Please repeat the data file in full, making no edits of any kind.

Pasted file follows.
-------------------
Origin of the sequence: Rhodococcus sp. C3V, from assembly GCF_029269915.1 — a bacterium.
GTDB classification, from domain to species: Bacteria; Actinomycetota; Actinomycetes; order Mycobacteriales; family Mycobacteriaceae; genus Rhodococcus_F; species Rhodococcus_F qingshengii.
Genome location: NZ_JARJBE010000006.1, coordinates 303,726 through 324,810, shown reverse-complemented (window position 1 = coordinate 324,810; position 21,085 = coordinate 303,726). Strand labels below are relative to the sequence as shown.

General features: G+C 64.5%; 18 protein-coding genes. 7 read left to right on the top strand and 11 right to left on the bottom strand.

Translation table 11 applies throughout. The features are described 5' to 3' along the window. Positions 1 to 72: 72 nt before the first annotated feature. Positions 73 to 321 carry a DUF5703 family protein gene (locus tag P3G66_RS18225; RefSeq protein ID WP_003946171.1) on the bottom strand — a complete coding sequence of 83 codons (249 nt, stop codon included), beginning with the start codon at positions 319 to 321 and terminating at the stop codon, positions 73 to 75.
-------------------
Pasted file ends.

Origin of the sequence: Rhodococcus sp. C3V, from assembly GCF_029269915.1 — a bacterium.
GTDB classification, from domain to species: Bacteria; Actinomycetota; Actinomycetes; order Mycobacteriales; family Mycobacteriaceae; genus Rhodococcus_F; species Rhodococcus_F qingshengii.
Genome location: NZ_JARJBE010000006.1, coordinates 303,726 through 324,810, shown reverse-complemented (window position 1 = coordinate 324,810; position 21,085 = coordinate 303,726). Strand labels below are relative to the sequence as shown.

General features: G+C 64.5%; 18 protein-coding genes. 7 read left to right on the top strand and 11 right to left on the bottom strand.

Translation table 11 applies throughout. The features are described 5' to 3' along the window. Positions 1 to 72: 72 nt before the first annotated feature. Positions 73 to 321 carry a DUF5703 family protein gene (locus tag P3G66_RS18225; RefSeq protein ID WP_003946171.1) on the bottom strand — a complete coding sequence of 83 codons (249 nt, stop codon included), beginning with the start codon at positions 319 to 321 and terminating at the stop codon, positions 73 to 75.